'One of the finest quartets of our time' (Washington Post).
Beethoven's late string quartets comprise his final major completed works and were dismissed by audiences in his day.
Arguably they are now considered to be among the most important musical compositions of all time.
The Hagen Quartet's all-Beethoven programme includes No.15 in A minor, op. 132 and No.14 in C-sharp minor, op. 131, composed in the final two years of Beethoven's life.
String Quartet No.15 in A minor, nicknamed the Heiliger Dankgesang, was commissioned by and dedicated to Count Nikolai Golitzin and is characterised by a heroic first theme and a meditative third movement.
The last movement is based on a theme that had originally been intended for Beethoven's renowned Symphony No.9, but here becomes the subject for a sonata-rondo that reaches a victorious A major in its closing bars.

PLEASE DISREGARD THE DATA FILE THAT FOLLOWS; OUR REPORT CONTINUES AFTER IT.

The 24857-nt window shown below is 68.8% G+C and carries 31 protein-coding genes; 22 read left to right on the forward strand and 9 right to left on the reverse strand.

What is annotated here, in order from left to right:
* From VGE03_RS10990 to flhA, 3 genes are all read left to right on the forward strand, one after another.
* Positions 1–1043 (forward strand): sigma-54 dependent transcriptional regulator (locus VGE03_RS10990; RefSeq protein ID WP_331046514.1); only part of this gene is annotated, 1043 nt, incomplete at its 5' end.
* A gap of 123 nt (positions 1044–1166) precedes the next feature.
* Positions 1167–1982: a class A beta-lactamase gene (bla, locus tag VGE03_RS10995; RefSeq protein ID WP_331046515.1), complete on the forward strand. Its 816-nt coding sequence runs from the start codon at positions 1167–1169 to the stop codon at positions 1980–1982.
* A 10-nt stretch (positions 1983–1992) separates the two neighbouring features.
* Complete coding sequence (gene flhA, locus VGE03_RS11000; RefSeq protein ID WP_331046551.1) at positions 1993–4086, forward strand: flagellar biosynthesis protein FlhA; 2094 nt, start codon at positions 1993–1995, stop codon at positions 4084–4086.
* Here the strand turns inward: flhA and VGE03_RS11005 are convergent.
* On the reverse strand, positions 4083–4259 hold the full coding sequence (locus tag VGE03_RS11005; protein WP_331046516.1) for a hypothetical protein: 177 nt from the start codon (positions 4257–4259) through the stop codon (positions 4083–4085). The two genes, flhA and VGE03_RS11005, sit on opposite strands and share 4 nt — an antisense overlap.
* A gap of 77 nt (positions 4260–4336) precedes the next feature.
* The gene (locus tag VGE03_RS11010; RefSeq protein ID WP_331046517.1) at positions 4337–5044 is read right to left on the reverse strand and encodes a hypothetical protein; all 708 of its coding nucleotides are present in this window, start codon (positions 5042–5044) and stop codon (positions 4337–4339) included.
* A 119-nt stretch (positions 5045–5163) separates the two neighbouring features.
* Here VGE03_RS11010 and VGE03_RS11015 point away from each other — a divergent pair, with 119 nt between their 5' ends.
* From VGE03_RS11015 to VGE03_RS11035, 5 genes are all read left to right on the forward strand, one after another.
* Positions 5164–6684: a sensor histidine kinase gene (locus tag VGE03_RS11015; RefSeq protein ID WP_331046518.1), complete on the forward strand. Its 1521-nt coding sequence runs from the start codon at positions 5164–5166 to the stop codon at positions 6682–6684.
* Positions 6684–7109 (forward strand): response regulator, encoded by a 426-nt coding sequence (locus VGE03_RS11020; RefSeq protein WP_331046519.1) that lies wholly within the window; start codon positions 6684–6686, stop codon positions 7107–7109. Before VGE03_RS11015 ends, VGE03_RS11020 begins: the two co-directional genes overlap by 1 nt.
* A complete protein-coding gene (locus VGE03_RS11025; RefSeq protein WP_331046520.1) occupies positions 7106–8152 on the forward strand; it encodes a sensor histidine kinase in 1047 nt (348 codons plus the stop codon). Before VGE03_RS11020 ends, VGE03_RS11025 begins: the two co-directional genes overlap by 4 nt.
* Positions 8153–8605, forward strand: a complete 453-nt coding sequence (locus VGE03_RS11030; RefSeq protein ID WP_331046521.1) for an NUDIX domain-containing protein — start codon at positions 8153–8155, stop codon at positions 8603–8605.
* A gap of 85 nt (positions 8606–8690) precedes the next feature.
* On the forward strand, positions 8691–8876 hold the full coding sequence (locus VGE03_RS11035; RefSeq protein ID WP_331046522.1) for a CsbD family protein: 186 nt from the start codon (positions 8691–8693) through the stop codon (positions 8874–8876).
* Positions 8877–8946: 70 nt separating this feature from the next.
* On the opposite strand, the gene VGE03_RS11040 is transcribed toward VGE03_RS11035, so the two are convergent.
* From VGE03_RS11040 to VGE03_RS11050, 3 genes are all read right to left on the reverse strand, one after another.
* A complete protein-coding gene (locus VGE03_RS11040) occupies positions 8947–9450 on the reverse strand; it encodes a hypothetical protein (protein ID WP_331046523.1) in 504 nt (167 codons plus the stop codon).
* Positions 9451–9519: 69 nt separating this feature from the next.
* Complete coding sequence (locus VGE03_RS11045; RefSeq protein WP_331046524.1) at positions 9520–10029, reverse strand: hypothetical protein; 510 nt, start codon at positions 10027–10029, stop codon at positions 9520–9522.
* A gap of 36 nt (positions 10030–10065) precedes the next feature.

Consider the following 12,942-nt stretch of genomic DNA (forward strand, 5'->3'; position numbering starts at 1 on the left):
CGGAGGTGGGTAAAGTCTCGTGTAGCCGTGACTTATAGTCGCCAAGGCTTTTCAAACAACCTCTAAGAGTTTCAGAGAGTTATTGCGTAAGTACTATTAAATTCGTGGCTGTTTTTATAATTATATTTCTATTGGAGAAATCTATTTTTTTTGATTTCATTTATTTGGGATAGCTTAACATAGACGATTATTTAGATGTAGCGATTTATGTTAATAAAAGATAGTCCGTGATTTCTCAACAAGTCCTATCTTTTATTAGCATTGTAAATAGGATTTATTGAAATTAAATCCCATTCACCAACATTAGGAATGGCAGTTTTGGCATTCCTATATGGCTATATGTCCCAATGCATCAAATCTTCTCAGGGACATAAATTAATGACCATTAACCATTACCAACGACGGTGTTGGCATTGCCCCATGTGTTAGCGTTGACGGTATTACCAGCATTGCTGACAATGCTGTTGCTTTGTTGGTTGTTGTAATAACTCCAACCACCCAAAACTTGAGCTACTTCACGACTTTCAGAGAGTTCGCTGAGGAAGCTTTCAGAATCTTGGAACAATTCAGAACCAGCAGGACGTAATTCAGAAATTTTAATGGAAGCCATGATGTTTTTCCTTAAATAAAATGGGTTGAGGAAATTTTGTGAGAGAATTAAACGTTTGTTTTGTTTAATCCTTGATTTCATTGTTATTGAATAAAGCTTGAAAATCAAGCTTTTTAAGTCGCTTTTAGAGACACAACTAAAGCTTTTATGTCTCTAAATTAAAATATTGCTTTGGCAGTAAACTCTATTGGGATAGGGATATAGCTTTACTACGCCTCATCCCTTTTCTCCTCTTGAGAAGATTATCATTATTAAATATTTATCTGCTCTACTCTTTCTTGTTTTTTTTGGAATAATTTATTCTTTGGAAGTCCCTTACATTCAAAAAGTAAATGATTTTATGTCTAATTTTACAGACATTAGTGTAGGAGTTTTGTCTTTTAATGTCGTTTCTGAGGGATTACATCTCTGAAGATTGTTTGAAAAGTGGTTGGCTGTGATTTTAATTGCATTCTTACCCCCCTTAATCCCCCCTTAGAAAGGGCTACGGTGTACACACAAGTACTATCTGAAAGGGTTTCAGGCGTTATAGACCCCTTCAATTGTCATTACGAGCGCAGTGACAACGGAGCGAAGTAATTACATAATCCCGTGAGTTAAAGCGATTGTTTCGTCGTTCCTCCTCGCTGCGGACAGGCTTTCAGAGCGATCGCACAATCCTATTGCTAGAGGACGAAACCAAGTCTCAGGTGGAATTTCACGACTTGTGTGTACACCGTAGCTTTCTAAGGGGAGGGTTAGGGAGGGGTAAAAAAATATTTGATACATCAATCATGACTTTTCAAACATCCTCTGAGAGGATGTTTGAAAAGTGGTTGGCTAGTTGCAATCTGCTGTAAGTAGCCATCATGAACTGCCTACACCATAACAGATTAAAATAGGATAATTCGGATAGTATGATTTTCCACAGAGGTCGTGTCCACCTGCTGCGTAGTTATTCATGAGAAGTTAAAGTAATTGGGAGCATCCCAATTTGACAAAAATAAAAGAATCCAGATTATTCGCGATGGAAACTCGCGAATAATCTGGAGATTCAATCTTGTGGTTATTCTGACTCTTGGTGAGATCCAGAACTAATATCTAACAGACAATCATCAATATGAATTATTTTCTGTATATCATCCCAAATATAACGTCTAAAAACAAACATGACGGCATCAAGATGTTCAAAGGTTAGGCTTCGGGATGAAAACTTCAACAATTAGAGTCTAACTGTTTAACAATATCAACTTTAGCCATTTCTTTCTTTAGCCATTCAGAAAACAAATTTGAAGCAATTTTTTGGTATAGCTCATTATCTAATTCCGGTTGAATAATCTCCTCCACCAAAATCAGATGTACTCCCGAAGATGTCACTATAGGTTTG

Quartet No. 14 was actually Beethoven's final composition and he remarked that it was his favourite of the late quartets.
It is said that upon listening to a performance, Schubert commented, 'After this, what is left for us to write?'.
He spoke of the quartet as having a 'grandeur [...] which no words can express. [It stands] on the extreme boundary of all that has hitherto been attained by human art and imagination.'
Dedicated to Baron Joseph von Stutterheim, the quartet served as Beethoven's gesture of gratitude for appointing his nephew Karl into the army after a suicide attempt.
The Hagen Quartet was founded in 1981 by four siblings - Lukas, Angelika, Veronika and Clemens - in Salzburg, Austria.
Rainer Schmidt joined the group in 1987 as second violinist and the Quartet has become one of the leading string quartets in the world.
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Date: 11 Feb Time: 19:30